The winner, who will receive a £1,500 prize, will be announced at the awards ceremony on 15 October at the Royal Institution, London.
This year’s judging panel is made up of:
- MRC Executive Chair Professor Fiona Watt
- Dr Roger Highfield, MRC Council member and director of external affairs at the Science Museum Group
- Andy Ridgway, journalist and senior lecturer in science communication at the University of the West of England, Bristol
The Max Perutz Award asks MRC-funded PhD students to write up to 800 words about their research and why it matters, in a way that would interest a non-scientific audience.
More than 100 entries of a very high standard were received this year, which made the shortlisting a challenging task. Congratulations to the following exceptional writers:
- Magda Mareckova, University of Oxford: “One in ten women suffers from endometriosis - can studying the endometrium cell by cell help us diagnose it?”
- Erin Attrill, Living Systems Institute, University of Exeter: “The enemy of my enemy is my friend”
- Anna Beukenhorst, MRC Doctoral Training Programme, University of Manchester: “Smartphones for healthcare research data at our fingertips”
- Imogen Birch, The Cardiff University Brain Research Imaging Centre (CUBRIC): “Get some sleep, you’ll feel better in the morning”
- Peter Gawne, School of Biomedical Engineering & Imaging Science, Kings College London: “An optimist's guide to radioactivity using medical imaging to develop and improve new treatments”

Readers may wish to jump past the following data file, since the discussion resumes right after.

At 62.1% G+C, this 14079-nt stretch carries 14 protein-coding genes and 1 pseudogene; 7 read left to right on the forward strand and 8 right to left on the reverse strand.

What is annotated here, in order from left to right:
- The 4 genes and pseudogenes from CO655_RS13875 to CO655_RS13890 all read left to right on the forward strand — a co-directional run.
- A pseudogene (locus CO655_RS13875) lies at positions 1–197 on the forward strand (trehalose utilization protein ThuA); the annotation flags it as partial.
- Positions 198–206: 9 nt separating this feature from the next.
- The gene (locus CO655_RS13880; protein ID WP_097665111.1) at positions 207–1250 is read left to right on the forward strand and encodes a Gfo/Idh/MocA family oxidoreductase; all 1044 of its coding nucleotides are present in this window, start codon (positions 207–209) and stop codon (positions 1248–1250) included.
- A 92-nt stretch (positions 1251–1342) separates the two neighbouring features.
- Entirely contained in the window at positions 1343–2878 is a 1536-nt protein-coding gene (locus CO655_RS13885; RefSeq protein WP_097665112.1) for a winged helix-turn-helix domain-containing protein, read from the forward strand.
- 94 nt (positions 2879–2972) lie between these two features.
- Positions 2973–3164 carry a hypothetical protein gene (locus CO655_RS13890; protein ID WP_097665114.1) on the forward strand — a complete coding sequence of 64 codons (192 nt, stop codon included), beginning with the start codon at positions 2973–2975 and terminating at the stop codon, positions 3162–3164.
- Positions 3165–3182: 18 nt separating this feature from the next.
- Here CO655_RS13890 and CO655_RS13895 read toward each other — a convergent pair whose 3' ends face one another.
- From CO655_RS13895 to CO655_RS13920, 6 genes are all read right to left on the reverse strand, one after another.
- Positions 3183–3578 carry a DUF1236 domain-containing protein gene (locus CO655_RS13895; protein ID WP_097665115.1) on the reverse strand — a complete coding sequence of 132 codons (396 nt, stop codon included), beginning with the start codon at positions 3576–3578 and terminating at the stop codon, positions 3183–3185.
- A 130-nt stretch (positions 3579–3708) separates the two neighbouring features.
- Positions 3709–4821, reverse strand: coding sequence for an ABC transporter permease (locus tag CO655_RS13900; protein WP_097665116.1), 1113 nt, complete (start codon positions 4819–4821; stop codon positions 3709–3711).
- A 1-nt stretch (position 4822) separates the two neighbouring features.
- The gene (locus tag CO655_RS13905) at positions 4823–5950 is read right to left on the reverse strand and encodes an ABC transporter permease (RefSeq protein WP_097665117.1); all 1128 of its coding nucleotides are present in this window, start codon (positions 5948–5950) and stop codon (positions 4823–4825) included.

- Elisabeth Kent, University of Manchester: “Mixed up messages in the gut”
- Nora Schmit, School of Public Health, Imperial College London: “Back to the future: how reconstructing the past hepatitis B epidemic can help prevent liver cancer in the future”
- Amy Southern, MRC Harwell: “Making sense of a sticky situation: finding the 'glue ear gene' in Down syndrome”
- Lauren Terry, University of Birmingham: “Senolytics - the anti-aging product you've never heard of”
- Alice Waitt, University of Nottingham: “How to RECOGNeyes your attention”
- Katrina Wesencraft, The EPSRC and MRC Centre for Doctoral Training in Optical Medical Imaging (OPTIMA CDT), Centre for Biophotonics, University of Strathclyde: “Could a cell 'invisibility cloak' help cure diabetes?”
- Akira Wiberg, University of Oxford: “Getting on your nerves”
The award is named in honour of one of the UK’s most outstanding scientists and communicators, Dr Max Perutz. Max, who died in 2002, was awarded the 1962 Nobel Prize in Chemistry for his work using X-ray crystallography to study the structures of globular proteins. He was the founder and first chairman of the MRC Laboratory of Molecular Biology in Cambridge, the lab which unravelled the structure of DNA. Max was also a keen and talented communicator who inspired countless students to use everyday language to share their research with the people whose lives are improved by their work.
All of the shortlisted articles will be published on the MRC website after the awards ceremony, on 16 October.